"Quickly! Open!" Mr. Kyle shouted.

"Who is? The name.” The voice continued.

"Mr. Abraham Kyle, if it helps you to know my name."

Suddenly the door opened.

"Mr. Kyle!" The child shouted

“Alice?” Mr. Kyle asked.

“Yes, Mr. Kyle. I am." Alice said.

"I have a lot of questions to tell you, but now I need help." Mr. Kyle said.

"How can I help you?" Alice asked politely.

"The train I was traveling with overturned!" Mr. Kyle replied.

"It can't be true! Dad's train!" cried Alice

"Your father? Who is your father? The conductor?” Asked Mr. Kyle.

"Oh no, the ticket collector is my father." Alice replied.

" What !? Is your father that rude ticket collector?!” Mr. Kyle asked, surprised and nervous.

"Yes. But, he's not rude... I mean, he is. He's rude, mean, and envious. I don't want to speak ill of him, but he deserves to be in prison. I'll tell you later." Alice said.

"What are we going to do to help the people on the train?" Mr. Kyle asked.

"I don't know, but we'll go and see what we can do," Alice replied.

Soon Mr. Kyle and Alice arrived at the place where the train overturned. A few people also were able to get out of the train cars and were trying to help the people who were injured. Fortunately, one of them was a doctor, so before they arrived many people were bandaged and cared for. Alice looked for her father among healthy people, but she did not find him. Suddenly her gaze fell on a badly injured man, even badly.

"Father!" cried Alice.

"He? Is he your father? Is he the ticket collector? He doesn't look like that angry ticket collector.” Mr. Kyle said.

Indeed, that pale and bandaged man did not resemble that powerful ticket collector. Poor ticket collector…

"I have to get my father home and call the doctor," Alice said crying.

" I do not know how." Mr. Kyle said.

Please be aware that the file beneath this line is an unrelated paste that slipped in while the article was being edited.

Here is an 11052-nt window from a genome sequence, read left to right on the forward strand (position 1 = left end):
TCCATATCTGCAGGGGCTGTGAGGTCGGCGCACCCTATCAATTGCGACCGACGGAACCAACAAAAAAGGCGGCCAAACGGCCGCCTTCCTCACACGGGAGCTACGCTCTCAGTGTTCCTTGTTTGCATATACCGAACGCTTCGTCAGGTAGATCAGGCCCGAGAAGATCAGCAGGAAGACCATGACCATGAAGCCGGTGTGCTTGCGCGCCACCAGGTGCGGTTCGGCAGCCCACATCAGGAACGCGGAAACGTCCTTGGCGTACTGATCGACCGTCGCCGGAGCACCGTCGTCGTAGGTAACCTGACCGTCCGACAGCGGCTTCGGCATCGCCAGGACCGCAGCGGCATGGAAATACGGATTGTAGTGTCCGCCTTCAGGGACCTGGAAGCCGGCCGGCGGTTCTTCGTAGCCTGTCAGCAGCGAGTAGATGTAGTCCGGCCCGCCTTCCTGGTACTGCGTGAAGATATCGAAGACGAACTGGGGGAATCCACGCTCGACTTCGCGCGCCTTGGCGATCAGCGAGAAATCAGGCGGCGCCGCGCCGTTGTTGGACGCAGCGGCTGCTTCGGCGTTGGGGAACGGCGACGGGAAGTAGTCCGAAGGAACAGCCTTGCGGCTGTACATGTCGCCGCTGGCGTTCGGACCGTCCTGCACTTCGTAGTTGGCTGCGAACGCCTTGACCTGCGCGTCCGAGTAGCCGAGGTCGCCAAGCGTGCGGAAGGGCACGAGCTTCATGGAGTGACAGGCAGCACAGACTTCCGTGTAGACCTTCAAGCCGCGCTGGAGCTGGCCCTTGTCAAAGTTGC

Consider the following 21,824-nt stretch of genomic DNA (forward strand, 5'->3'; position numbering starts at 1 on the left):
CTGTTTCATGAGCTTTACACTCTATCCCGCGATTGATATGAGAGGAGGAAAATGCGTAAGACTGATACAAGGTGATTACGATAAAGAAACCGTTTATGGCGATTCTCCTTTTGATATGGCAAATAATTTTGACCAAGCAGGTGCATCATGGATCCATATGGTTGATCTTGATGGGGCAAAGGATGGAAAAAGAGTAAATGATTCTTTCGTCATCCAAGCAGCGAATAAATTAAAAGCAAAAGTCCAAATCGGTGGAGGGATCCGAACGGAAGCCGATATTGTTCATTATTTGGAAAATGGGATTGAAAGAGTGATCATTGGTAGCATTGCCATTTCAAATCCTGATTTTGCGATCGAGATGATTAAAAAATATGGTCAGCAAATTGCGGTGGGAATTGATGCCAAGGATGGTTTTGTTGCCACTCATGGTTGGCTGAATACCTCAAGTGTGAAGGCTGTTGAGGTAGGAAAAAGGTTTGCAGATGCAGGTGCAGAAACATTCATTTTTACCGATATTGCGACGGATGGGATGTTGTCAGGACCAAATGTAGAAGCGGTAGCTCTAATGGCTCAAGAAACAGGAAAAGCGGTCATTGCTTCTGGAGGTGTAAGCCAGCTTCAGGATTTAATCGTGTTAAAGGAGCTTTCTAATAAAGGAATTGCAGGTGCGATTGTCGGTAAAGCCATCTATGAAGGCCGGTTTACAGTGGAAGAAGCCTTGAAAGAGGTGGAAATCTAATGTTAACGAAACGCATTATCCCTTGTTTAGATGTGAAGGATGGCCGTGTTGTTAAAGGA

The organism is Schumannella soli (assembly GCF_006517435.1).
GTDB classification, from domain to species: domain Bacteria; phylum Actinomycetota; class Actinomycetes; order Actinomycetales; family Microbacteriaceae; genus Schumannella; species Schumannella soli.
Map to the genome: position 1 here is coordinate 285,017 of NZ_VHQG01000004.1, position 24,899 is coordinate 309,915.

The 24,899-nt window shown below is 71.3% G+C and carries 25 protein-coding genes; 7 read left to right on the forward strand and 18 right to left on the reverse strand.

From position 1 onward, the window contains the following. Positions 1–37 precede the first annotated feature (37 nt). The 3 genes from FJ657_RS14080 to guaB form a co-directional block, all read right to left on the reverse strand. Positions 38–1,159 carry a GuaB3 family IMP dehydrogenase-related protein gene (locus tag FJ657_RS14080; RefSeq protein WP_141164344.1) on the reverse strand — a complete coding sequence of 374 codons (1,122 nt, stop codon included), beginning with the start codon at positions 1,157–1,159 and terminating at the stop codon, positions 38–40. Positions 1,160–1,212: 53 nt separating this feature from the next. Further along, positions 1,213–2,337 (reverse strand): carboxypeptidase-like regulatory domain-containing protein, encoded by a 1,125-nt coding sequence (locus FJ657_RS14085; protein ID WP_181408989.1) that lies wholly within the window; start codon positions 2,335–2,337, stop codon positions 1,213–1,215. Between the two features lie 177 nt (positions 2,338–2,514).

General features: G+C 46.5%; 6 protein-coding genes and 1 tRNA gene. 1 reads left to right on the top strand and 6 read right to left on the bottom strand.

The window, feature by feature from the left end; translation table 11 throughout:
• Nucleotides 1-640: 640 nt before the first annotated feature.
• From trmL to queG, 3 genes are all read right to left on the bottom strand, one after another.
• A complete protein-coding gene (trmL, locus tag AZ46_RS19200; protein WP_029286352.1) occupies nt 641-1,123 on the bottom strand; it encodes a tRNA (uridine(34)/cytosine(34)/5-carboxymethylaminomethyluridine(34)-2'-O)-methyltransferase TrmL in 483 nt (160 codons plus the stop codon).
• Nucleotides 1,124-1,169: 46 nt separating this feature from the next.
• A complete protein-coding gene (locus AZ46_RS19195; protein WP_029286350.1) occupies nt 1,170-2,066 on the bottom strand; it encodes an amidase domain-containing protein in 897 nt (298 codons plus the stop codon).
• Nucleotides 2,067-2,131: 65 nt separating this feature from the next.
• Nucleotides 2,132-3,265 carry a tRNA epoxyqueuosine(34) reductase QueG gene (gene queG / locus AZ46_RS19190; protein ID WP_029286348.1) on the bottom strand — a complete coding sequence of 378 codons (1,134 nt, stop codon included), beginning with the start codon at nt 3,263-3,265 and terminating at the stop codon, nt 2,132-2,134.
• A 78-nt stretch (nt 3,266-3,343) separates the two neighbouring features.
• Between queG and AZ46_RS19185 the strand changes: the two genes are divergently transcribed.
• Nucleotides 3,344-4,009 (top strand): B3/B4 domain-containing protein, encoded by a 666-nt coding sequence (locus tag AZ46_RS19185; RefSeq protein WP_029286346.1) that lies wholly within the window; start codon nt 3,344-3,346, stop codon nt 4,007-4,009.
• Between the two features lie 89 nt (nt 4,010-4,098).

Just then a farmer passed by with a cart.

"Sir, if you take this man to the house where his daughter tells you, I will give you 100 pounds," said Mr. Kyle to the farmer.

"Sure! But is that Mr. Sky, the ticket collector?” asked the farmer.

"Yes," Alice said.

"I know where he lives. But, I have no way to get him into the cart without help. Will you help me, sir? The farmer asked Mr. Kyle.

"Sure." Said Mr. Kyle.

"And I don't want a penny." Said the farmer.

"OK, but I would like to repay your kindness." Mr. Kyle said.

Soon the ticket collector was in his bed and a doctor was taking care of him.

"He has no chance to live, and even if he lives he will be paralyzed for the rest of his life..." Said the sad doctor.

Alice burst into tears.

Suddenly the controller opened his eyes:

"Mr. Kyle... It was my fault that... I can't speak... My wife will tell you... She is..." That's all the ticket collector was able to say and then he died...:(

"Alice, how will I get home? It's night already... I would have liked to stay with you for the night, but I can't..." Mr. Kyle asked.

"You have to get to the station that is in the village. The village is 3 km from here. I think you can go with the doctor. He goes to the village, too. There is a hotel near the station where you can stay. You can not go home until the bridge is repaired. I will write a letter to my mother, and tomorrow we can take care of the funeral. You will help me, won't you? I will sleep at night with my aunt who is in the village. I will go with the doctor, too." Alice said.

"Thank you, Alice!" Mr. Kyle said.

"And I will write you a letter to tell you what father wanted to tell you. I know everything, but he doesn't know that I know." Alice said.